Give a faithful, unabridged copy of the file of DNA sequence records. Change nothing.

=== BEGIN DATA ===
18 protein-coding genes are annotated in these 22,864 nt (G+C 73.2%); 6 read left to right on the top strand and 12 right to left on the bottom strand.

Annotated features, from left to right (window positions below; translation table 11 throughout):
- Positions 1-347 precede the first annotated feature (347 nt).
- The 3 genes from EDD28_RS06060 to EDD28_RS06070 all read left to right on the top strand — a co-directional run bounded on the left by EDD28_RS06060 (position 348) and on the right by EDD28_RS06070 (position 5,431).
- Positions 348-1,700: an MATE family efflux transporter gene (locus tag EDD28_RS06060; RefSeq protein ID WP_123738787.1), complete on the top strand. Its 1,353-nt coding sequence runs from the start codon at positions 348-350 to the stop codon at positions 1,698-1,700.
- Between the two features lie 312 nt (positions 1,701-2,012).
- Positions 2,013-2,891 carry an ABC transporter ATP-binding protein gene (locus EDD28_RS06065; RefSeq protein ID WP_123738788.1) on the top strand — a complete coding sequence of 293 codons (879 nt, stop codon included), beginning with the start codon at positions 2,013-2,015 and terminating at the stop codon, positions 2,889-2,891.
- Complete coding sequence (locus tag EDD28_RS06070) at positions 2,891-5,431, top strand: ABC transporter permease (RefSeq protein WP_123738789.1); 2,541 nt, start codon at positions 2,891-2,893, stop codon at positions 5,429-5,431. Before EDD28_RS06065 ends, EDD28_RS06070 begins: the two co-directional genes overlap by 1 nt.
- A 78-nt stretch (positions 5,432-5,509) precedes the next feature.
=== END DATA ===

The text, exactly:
18 protein-coding genes are annotated in these 22,864 nt (G+C 73.2%); 6 read left to right on the top strand and 12 right to left on the bottom strand.

Annotated features, from left to right (window positions below; translation table 11 throughout):
- Positions 1-347 precede the first annotated feature (347 nt).
- The 3 genes from EDD28_RS06060 to EDD28_RS06070 all read left to right on the top strand — a co-directional run bounded on the left by EDD28_RS06060 (position 348) and on the right by EDD28_RS06070 (position 5,431).
- Positions 348-1,700: an MATE family efflux transporter gene (locus tag EDD28_RS06060; RefSeq protein ID WP_123738787.1), complete on the top strand. Its 1,353-nt coding sequence runs from the start codon at positions 348-350 to the stop codon at positions 1,698-1,700.
- Between the two features lie 312 nt (positions 1,701-2,012).
- Positions 2,013-2,891 carry an ABC transporter ATP-binding protein gene (locus EDD28_RS06065; RefSeq protein ID WP_123738788.1) on the top strand — a complete coding sequence of 293 codons (879 nt, stop codon included), beginning with the start codon at positions 2,013-2,015 and terminating at the stop codon, positions 2,889-2,891.
- Complete coding sequence (locus tag EDD28_RS06070) at positions 2,891-5,431, top strand: ABC transporter permease (RefSeq protein WP_123738789.1); 2,541 nt, start codon at positions 2,891-2,893, stop codon at positions 5,429-5,431. Before EDD28_RS06065 ends, EDD28_RS06070 begins: the two co-directional genes overlap by 1 nt.
- A 78-nt stretch (positions 5,432-5,509) precedes the next feature.